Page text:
Tuesday, November 18, 2014

EDMOND, un portrait de Baudoin - Coda

If you read the quote below you will understand perfectly why the comics milieu (comics publishers especially) is my enemy.

I also wonder why the State (and I mean every State) spends so much money sponsoring the arts while completely forgetting art comics. It's no one's land, really... Great comics fall outside the industry and outside mainstream culture as well...

...And yet... for a while, at the beginning of the 1990s (and during most of the decade), everything seemed possible... somehow...

EDMOND, un portrait de Baudoin

EDMOND, un portrait de Baudoin (trailer) from Kaleo films on Vimeo.

Pour justifier son refus de lui accorder un prix prestigieux, un éditeur lui confia un jour: "Si vous aviez été récompensé, cela aurait tué la bande dessinée telle qu'on la connait aujourd'hui. Vous, Baudoin, vous ne faites pas la bande-dessinée, vous faites de l'art, de la poesie. Ça ne nous intéresse pas.
To justify his refusal to give him a prestigious award a publisher admitted one day: "If you had received it, it would have killed comics as we know them today. You, Baudoin, you don't create comics, you create art and poetry. That doesn't interest us.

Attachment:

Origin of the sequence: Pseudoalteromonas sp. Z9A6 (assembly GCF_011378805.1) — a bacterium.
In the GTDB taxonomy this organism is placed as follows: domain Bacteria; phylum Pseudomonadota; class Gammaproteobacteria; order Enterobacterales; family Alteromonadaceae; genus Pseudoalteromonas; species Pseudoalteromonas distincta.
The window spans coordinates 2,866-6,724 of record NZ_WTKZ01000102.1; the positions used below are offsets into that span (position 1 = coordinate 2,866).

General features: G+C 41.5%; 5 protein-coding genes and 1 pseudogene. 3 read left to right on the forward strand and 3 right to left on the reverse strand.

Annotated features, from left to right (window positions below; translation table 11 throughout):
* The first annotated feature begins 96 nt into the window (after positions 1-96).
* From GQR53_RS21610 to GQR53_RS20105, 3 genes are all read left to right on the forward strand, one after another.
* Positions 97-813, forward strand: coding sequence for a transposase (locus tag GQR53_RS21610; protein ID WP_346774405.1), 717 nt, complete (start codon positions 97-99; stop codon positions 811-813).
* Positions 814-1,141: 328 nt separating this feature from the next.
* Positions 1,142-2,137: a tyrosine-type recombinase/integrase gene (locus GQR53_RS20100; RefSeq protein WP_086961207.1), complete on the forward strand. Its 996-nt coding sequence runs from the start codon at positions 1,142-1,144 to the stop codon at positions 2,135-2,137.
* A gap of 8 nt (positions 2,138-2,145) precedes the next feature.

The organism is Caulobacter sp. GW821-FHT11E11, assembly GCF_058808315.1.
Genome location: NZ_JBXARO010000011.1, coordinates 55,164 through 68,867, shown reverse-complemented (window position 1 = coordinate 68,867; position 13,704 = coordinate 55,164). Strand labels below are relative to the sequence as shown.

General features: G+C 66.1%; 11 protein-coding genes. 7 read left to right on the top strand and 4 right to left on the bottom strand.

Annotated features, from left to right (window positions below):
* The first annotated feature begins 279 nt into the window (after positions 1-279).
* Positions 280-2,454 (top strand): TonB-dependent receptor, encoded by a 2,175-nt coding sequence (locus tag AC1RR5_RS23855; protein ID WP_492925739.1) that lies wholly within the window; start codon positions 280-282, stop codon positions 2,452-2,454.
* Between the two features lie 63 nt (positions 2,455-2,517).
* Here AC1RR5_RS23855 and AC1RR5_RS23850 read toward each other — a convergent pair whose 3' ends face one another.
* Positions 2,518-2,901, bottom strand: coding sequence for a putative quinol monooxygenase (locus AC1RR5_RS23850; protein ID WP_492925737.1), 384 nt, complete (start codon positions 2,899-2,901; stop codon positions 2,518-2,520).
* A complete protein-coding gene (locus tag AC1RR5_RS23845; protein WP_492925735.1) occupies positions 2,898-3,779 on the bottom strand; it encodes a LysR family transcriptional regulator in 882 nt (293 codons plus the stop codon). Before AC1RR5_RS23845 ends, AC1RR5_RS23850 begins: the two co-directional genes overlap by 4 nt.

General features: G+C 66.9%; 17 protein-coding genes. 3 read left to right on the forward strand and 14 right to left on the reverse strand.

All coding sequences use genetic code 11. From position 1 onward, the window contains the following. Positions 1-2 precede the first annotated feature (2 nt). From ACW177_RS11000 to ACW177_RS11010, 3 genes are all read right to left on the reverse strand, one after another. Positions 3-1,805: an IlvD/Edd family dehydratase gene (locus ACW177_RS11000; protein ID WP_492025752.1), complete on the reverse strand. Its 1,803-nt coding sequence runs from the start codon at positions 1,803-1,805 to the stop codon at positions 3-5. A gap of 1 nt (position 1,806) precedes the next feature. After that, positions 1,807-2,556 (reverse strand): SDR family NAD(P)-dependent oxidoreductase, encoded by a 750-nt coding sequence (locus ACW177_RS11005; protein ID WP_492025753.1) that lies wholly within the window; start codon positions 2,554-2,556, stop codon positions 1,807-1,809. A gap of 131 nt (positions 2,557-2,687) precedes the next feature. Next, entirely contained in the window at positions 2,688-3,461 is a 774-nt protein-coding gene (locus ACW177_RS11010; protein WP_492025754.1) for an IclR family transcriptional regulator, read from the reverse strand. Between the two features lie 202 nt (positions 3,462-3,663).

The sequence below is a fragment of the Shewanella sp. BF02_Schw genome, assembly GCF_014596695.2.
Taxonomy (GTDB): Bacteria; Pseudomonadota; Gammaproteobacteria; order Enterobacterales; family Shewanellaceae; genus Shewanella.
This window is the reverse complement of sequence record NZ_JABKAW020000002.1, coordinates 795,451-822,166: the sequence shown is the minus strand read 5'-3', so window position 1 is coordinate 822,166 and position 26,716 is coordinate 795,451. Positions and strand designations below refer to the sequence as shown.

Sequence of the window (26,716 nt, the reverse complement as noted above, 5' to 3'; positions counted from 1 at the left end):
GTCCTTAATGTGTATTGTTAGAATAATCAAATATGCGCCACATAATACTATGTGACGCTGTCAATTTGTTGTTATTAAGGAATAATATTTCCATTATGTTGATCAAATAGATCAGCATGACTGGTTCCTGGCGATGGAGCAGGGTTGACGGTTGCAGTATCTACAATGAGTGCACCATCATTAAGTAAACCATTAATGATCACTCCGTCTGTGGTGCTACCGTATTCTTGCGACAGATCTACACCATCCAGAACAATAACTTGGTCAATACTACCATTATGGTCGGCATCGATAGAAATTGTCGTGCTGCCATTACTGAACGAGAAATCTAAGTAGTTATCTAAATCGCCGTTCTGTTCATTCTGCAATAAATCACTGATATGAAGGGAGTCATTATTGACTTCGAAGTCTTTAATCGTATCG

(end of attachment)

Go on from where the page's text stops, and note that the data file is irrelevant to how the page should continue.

Sunday, November 2, 2014

A Comparison

Remember when I said below that craft is not enough to produce great art, but a world vision isn't enough either?...

Robb Armstrong, "Jump Start," Sunday comic strip, January 17, 1993 [originally published in color].

The above Sunday page doesn't represent offensive stereotypes of black people. On the contrary, these characters act and talk like real people which means that the characterization is quite well done... and yet... 

The drawing style is dull: the lines are heavy; the backgrounds either don't exist or are a generic "I drew these books and bookshelves and people, but I could very well draw other books and bookshelves and people instead" kind of backgrounds...

Worst of all though: the situation depicted is rather plain and the worthwhile anti-racist message lacks any kind of punch (even if the punch line, precisely, is the best part of the page). 

Now, compare the page above with these two panels below (I don't think that I need to add anything; the power of the images and the power of the words talk for themselves):

Héctor Germán Oesterheld (w), Alberto Breccia (a), "Mort Cinder," Misterix # 799, March 6, 1964. [Night at the Thermopylae. Some wounded man complains. He must be a Persian to wail like that... / The Fates weaving, laughing because they have almost no thread... So many lives will end soon...]